The storm made landfall some 20 miles from where Laura touched down a few weeks ago, intensifying the devastation the state has experienced during a brutal hurricane season.
BELL CITY, La. — Hurricane Delta tore across Louisiana late Friday, leaving a trail of destruction as it turned roadways into rapids and uprooted trees that crashed onto roofs. It also dealt a demoralizing blow to a state still staggering its way back from one of the most powerful storms that it had ever endured.
Delta made landfall in Cameron Parish, less than 20 miles to the east from where Hurricane Laura, with its 150 mile-per-hour winds, devastated communities in late August. And it cut a similar path across a wide swath of the state, hurling debris still piled up from the last storm and toppling utility poles and power lines that crews had just put back up.
“The town’s a mess,” Roberta Palermo said of Lake Arthur, La., a small community in Jefferson Davis Parish, which borders Cameron Parish, where she rode out Delta in the hotel she owns. “There’s debris everywhere and trash that didn’t get picked up from the first storm.”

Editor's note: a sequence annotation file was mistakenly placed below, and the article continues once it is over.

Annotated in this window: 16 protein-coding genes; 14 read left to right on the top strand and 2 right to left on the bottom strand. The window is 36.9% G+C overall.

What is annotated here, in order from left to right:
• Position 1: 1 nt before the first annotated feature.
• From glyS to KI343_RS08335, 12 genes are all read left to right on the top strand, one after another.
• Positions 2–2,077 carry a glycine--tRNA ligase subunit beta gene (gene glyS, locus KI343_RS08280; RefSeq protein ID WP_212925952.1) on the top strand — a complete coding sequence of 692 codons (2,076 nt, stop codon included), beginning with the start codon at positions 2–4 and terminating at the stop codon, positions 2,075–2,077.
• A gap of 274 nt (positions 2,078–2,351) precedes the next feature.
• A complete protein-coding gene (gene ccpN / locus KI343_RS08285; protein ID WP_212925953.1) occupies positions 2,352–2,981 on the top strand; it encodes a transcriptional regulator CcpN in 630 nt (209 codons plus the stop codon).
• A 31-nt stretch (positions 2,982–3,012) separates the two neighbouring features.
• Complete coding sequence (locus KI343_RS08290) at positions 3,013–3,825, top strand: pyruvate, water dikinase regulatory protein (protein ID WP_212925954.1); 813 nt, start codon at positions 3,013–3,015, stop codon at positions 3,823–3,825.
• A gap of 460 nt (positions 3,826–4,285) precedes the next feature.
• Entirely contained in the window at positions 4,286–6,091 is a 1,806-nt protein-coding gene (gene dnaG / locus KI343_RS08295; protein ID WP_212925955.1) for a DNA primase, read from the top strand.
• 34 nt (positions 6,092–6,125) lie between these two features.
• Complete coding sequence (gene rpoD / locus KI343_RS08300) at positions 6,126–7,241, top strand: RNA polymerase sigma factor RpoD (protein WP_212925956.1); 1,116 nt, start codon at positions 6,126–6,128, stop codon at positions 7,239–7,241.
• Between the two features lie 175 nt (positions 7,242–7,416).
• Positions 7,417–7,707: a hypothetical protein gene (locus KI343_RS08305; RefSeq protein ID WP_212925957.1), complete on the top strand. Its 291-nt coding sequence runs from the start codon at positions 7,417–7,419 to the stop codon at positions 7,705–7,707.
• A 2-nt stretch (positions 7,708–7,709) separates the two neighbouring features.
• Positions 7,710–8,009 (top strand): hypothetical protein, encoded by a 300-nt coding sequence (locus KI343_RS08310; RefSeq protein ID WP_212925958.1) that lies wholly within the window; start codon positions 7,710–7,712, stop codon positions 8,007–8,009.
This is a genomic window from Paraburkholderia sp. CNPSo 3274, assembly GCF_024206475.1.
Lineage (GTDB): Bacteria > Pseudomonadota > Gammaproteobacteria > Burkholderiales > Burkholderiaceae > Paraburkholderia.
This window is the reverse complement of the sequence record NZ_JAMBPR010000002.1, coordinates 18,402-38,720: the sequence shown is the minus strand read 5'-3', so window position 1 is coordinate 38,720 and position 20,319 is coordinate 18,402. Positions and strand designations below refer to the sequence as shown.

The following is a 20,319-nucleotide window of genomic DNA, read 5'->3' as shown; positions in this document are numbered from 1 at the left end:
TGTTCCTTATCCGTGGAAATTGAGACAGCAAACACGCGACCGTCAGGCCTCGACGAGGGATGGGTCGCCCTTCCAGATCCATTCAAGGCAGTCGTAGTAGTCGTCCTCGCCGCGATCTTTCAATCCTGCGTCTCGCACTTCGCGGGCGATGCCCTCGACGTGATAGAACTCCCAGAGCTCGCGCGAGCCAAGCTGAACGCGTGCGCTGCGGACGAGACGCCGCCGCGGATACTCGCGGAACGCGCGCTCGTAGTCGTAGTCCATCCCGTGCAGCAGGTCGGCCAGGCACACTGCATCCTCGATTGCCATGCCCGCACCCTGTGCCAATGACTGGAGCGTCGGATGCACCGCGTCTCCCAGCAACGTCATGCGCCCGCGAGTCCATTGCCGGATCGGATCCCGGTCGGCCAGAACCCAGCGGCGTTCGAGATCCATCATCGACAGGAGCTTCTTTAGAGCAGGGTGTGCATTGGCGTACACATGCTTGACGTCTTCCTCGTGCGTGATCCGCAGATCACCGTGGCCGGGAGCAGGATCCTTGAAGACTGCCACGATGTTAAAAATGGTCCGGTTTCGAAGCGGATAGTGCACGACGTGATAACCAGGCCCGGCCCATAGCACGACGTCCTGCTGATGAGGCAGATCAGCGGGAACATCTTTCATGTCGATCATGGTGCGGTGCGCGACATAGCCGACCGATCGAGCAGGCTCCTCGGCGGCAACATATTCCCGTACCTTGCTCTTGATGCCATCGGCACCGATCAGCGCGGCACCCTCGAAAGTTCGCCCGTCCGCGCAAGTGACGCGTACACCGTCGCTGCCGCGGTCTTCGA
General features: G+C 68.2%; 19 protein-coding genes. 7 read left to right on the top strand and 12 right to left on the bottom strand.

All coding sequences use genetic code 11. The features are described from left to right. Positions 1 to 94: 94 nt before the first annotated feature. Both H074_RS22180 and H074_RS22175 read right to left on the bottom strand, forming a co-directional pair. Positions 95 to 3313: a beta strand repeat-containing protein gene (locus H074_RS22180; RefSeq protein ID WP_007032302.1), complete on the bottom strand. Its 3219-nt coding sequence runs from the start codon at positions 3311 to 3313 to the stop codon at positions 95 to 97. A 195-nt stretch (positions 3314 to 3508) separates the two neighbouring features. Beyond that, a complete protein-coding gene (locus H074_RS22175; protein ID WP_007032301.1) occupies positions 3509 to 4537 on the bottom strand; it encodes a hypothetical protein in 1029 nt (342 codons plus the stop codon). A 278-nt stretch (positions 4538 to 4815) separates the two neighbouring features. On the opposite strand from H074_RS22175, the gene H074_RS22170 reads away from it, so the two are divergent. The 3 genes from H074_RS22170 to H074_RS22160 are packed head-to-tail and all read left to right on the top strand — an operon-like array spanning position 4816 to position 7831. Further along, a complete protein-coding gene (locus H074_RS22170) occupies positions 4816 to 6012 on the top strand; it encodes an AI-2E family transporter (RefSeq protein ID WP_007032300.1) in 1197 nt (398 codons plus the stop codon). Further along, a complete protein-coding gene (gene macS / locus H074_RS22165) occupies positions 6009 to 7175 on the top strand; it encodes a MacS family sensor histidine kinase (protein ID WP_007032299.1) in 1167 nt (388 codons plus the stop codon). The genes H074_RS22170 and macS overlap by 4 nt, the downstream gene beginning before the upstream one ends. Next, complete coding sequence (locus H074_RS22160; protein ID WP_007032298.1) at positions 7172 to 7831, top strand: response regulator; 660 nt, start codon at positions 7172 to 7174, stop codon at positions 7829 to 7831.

Cameron Parish, a sprawling and sparsely populated area in the southwest corner of the state, was swamped yet again by storm surge. And in nearby Lake Charles, fierce winds had pulverized much of the area during Hurricane Laura, but Delta had unleashed flooding.
It quickly became evident that Delta, which hit the coast as a Category 2 storm, lacked the physical force of Laura, a Category 4 hurricane. Still, Delta seemed almost like a testament to nature’s capacity for cruelty, swooping in at the tail end of a brutal, record-breaking hurricane season and pounding beleaguered communities where the lives of residents had already been upended.
“People are feeling a little despondent,” Nic Hunter, the mayor of Lake Charles, said in an interview on Saturday morning. “To go through what we went through six weeks ago, and have another punch in the gut like we received last night, is just unimaginable.”
Delta, the 10th named storm to make landfall in the United States this year, arrived in the final weeks of an Atlantic hurricane season so busy that forecasters ran through an alphabet of names and moved on to calling storms by Greek letters. It had been 15 years since a season, which runs from June to November, has been this active.
The storm made landfall on Friday at about 6 p.m. local time in Cameron Parish, and pushed through the state overnight into Saturday, weakening into a tropical depression. Still, meteorologists warned of the continued threat of flash floods and tornadoes as the storm brought heavy rain and lashing winds across a span reaching from the East Texas coast to as far east as Baton Rouge.